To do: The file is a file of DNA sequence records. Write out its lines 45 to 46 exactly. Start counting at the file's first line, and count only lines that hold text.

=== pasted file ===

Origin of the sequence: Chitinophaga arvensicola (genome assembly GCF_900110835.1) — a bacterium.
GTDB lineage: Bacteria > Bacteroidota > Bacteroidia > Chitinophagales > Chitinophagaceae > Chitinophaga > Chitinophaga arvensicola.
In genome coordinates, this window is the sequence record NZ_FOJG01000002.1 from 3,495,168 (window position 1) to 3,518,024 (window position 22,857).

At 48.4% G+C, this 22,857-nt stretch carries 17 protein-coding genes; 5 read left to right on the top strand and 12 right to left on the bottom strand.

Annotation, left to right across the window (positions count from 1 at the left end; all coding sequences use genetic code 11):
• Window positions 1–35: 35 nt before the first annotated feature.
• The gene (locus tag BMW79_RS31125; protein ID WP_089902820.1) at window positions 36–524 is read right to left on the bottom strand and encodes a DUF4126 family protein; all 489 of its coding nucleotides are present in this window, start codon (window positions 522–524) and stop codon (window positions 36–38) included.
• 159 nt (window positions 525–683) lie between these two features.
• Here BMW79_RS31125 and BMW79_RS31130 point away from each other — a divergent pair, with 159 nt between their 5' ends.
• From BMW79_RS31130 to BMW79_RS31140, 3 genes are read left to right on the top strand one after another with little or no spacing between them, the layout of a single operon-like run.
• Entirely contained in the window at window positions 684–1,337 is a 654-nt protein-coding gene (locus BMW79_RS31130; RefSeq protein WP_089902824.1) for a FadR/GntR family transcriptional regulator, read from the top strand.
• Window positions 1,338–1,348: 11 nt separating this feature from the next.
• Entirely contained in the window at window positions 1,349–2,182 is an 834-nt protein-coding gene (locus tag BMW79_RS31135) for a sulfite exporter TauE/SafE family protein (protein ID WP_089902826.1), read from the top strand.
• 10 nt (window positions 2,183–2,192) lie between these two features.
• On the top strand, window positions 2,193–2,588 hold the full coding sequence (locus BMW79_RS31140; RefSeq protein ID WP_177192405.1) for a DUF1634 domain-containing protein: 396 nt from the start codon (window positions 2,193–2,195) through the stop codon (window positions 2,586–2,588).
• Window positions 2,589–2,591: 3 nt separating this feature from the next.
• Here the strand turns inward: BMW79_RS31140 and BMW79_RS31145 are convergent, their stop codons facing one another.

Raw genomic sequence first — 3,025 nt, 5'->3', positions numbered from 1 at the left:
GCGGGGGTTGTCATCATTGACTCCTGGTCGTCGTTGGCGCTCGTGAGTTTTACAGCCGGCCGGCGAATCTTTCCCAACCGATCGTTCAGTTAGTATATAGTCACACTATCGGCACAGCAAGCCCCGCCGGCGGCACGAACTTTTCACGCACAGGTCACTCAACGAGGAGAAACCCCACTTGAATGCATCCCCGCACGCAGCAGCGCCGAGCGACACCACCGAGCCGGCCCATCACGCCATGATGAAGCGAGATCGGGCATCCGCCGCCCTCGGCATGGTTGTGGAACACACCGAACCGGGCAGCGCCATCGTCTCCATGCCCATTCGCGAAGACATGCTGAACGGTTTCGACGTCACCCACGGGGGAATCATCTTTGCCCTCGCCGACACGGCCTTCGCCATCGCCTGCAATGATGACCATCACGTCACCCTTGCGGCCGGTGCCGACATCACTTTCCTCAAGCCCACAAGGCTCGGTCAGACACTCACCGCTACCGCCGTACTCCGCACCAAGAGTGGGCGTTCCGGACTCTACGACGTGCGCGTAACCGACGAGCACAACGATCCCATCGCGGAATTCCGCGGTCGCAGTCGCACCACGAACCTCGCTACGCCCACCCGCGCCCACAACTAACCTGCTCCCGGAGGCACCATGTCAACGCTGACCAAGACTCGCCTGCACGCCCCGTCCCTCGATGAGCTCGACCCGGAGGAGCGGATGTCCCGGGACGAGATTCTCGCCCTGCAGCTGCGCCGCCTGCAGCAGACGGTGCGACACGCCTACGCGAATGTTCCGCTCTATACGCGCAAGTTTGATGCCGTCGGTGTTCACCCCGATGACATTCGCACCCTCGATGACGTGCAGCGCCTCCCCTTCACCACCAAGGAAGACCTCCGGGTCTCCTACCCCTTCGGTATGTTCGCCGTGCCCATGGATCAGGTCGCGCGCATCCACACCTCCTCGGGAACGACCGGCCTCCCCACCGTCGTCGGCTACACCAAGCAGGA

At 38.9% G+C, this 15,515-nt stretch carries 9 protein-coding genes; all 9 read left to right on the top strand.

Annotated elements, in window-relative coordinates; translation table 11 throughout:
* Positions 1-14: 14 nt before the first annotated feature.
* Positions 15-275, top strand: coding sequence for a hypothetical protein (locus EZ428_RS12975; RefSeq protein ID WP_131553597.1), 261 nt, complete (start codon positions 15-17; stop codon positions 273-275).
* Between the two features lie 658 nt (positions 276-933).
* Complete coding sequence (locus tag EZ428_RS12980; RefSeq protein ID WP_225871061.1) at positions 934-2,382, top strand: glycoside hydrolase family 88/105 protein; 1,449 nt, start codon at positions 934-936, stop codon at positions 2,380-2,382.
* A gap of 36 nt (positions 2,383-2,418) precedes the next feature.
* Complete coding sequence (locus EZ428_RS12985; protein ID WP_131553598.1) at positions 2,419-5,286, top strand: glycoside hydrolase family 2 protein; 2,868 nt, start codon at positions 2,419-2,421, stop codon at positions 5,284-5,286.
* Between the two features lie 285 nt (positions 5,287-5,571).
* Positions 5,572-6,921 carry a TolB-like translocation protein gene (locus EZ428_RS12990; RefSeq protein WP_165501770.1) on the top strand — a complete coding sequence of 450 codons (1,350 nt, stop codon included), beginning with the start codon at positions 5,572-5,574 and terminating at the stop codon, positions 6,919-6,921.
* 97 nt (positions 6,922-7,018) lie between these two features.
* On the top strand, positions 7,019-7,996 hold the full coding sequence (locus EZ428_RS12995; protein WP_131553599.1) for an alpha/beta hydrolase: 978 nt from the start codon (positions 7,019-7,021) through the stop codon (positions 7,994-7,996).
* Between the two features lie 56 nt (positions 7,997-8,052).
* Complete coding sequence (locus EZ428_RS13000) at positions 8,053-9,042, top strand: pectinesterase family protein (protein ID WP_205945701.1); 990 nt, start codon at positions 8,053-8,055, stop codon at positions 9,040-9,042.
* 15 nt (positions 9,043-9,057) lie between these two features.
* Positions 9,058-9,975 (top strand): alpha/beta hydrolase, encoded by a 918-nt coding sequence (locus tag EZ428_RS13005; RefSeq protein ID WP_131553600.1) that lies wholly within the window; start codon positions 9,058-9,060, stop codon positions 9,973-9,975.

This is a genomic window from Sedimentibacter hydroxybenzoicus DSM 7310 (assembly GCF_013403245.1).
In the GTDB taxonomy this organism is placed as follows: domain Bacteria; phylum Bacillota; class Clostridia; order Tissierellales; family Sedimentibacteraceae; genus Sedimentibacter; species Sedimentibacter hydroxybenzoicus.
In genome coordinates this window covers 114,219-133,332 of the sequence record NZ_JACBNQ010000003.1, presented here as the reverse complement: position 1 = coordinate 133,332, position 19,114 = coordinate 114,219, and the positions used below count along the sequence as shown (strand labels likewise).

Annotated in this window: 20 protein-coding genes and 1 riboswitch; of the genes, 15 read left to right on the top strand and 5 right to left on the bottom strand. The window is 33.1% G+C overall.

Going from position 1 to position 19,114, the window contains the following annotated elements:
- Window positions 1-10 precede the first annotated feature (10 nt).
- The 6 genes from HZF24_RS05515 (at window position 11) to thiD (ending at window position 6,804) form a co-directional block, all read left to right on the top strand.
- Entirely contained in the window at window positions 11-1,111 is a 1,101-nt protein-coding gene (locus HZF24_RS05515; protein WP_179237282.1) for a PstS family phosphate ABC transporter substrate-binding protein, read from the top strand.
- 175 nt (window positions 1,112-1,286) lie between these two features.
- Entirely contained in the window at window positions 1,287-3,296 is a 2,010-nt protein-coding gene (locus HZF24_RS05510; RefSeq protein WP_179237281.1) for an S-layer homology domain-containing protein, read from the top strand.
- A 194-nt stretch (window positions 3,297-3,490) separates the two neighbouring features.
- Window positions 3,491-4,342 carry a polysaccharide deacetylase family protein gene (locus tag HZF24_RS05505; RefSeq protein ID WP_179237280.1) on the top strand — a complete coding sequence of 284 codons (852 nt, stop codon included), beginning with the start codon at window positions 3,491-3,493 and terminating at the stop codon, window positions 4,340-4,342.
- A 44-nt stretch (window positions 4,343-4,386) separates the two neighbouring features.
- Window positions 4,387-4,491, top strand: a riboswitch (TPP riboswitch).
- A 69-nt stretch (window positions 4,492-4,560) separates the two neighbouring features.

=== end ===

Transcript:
- Entirely contained in the window at window positions 1,287-3,296 is a 2,010-nt protein-coding gene (locus HZF24_RS05510; RefSeq protein WP_179237281.1) for an S-layer homology domain-containing protein, read from the top strand.
- A 194-nt stretch (window positions 3,297-3,490) separates the two neighbouring features.